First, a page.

Pubdate: Fri, 12 Aug 2005
Source: Southwest Booster, The (CN SN)
Copyright: Southwest Booster 2005
Author: Scott Anderson
Bookmark: (Methamphetamine - Canada)
Bookmark: (Treatment)
Bookmark: (Youth)


Saskatchewan has new hope in fighting the battle against substance

Last Thursday the provincial government unveiled Project Hope, a
focused effort to battle substance abuse through improved treatment,
prevention, education, and law enforcement.

Project Hope, which will be implemented at a cost of $10 million per
year for the next three years, represents a 60 per cent increase for
addiction prevention and treatment.

"Our goal, simply put, is to create in Saskatchewan that place where a
child may grow up, free from addiction. And where any individual who
is trapped by substance abuse or addiction can find the treatment
that's effective and early," Saskatchewan Premier Lorne Calvert said
during a phone conference on Aug. 4.

Project Hope is based on the 15 recommendations contained in the
report Healthy Choices in a Healthy Community by Legislative Secretary
on Substance Abuse Prevention and Treatment Graham Addley.

"We are taking this problem very seriously. Alcohol, substance abuse,
drug abuse, and now the new factor of Crystal Meth, these substances
are destroying the future of many of our young people. They are still
factors in fetal alcohol (syndrome), they are still factors in family
break-ups. Way too many of those who are occupying our jail cells
today are there because of addiction. We're going to take this problem
very seriously," Calvert said.

"Project Hope wants to create a better future for the young people of
Saskatchewan. I see it as one of the Centennial legacies."

The measures in Project Hope fall within four core areas: prevention,
treatment, co-ordination and central support, and supply reduction.

The program features expanded treatment options for the province,

- - development of a 12-bed youth stabilization unit in

- - development of a 15-bed inpatient residential youth treatment
facility in Prince Albert, plus a review to see if a similar project
should be developed in southern Saskatchewan.

The program pledges to go after the source of substance abuse through
the hiring of two additional officers to enforce The Safer Communities
and Neighbourhoods Act along with four additional drug enforcement

A portion of the project plans to make it more difficult to
manufacture and distribute drugs by promoting the province's toll-free
hotline for reporting drug houses.

The formation of a new Alcohol and Drug Prevention and Education
Directorate will coordinate a series of initiatives to fight drug and
alcohol abuse. These include:

l Prevention and information resources;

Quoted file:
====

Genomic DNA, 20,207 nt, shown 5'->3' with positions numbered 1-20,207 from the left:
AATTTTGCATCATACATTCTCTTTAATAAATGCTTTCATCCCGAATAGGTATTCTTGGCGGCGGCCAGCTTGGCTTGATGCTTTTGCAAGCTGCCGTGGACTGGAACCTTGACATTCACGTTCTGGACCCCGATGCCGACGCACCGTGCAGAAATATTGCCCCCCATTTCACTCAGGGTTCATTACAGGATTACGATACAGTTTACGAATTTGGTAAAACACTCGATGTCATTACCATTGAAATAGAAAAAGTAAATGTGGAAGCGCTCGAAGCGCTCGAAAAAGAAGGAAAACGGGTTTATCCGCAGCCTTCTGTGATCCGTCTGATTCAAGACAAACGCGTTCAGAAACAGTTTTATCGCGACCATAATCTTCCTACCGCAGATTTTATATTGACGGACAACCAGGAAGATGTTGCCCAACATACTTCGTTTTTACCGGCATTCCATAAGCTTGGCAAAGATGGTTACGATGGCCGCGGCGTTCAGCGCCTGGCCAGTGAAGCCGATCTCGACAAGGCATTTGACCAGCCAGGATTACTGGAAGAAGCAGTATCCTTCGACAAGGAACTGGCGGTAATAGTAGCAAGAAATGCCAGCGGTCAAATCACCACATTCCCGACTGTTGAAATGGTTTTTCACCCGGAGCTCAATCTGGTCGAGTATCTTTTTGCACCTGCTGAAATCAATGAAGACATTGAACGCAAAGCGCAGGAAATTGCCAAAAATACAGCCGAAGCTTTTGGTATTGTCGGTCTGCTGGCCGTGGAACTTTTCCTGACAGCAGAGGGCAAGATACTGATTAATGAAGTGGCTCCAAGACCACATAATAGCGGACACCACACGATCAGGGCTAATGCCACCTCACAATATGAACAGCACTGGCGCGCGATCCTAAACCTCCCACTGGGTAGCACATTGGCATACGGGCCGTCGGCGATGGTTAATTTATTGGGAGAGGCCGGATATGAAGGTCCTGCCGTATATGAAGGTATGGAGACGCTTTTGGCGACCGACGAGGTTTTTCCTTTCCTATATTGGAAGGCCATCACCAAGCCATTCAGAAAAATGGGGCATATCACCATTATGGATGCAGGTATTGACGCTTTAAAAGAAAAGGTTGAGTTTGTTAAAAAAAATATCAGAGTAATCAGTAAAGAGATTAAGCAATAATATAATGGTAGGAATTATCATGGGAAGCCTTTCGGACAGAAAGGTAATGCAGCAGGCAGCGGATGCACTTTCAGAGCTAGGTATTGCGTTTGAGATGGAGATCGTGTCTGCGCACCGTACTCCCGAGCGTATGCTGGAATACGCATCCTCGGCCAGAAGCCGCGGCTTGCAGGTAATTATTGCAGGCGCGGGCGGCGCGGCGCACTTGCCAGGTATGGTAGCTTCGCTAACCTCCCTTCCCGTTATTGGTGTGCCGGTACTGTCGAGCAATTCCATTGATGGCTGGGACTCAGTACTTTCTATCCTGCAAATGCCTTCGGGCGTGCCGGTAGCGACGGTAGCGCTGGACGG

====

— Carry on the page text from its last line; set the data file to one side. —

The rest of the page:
l Education and prevention staff and resources for both regional
health authorities and the province at-large;

l Providing schools with resource officers who can directly help young
people at risk of involvement with substance abuse.

Calvert said Project Hope "will provide for significantly enhanced
treatment opportunities, particularly for youth, where gaps existed.
Will make access to services like detox much more available for people
when they need it. The services go beyond treatment to outreach into

"We see Project Hope as an open-ended project," Calvert said. "As we
move forward, as we work with communities, as we work with people in
the field, we are anxious to learn and develop as we go. We think
Project Hope represents a very, very strong sense of

Funding for Project Hope comes from general revenues, and Calvert
noted this is an ideal way to spend the extra revenue currently being
generated in the province.

"Without doubt we are enjoying some new revenues from our resource
revenues, and we believe that this is one of the places that those
kind of new revenues should find a home," he said. "These dollars we
count as a real investment in lifestyle and quality healthcare for the

Calvert also said that government needs to get a better handle on the
depth of drug and alcohol problems in the province.

"We do know that Saskatchewan people have a higher dependency rate on
alcohol than anybody else in Canada. We do know that abuse and
dependency of our young people is growing, for a time it was
declining. It is growing. We do know, just through law enforcement,
that we have the buds of a real problem around crystal meth."

Calvert has asked Addley to oversee the implementation of his
recommendations through Project Hope. 
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MAP posted-by: Richard Lake